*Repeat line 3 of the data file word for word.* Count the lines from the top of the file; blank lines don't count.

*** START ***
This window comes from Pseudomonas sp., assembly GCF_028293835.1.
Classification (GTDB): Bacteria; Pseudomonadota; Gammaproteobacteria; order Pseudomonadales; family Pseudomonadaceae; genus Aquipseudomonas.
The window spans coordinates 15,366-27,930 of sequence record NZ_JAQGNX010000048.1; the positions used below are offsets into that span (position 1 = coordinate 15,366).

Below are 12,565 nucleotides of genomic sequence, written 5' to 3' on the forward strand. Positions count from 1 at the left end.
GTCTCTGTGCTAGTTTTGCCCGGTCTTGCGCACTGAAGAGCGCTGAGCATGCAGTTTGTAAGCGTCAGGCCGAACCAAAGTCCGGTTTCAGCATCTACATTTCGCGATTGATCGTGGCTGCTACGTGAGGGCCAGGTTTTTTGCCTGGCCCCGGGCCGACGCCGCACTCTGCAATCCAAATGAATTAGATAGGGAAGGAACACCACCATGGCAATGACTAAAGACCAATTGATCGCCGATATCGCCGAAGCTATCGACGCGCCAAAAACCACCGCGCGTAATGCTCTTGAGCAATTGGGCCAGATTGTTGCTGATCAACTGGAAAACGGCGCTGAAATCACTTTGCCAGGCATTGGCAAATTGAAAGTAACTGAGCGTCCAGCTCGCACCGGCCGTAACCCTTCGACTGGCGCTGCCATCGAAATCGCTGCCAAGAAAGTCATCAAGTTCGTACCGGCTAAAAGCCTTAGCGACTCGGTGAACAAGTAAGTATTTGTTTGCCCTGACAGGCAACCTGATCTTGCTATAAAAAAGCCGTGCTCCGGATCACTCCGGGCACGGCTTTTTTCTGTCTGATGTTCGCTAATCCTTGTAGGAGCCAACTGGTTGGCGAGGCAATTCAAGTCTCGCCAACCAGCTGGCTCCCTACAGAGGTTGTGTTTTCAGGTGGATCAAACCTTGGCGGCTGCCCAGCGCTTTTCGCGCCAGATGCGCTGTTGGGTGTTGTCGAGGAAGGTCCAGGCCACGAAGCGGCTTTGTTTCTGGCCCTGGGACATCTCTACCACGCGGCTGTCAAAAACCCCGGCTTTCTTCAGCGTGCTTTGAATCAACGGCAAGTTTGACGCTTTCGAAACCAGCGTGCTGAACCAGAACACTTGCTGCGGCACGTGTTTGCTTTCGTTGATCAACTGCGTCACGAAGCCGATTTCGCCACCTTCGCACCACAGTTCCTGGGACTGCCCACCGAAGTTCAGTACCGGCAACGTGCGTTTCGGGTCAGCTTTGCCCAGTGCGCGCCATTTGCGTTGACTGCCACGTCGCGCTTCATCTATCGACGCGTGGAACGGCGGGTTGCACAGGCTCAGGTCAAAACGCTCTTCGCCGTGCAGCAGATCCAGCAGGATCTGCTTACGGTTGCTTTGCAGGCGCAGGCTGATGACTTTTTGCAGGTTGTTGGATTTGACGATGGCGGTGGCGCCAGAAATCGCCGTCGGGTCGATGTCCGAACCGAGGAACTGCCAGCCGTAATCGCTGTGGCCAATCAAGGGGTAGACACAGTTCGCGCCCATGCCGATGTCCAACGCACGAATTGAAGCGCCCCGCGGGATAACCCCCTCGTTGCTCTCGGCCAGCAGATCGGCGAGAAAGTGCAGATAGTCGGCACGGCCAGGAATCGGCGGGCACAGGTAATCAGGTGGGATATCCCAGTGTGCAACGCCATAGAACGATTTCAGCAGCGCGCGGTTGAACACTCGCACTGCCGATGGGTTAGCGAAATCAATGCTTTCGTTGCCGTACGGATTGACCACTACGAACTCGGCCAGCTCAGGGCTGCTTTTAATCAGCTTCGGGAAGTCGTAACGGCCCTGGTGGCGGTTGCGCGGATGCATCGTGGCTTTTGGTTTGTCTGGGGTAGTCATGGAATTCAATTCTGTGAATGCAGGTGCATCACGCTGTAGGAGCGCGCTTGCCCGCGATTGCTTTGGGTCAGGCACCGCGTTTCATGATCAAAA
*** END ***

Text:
The window spans coordinates 15,366-27,930 of sequence record NZ_JAQGNX010000048.1; the positions used below are offsets into that span (position 1 = coordinate 15,366).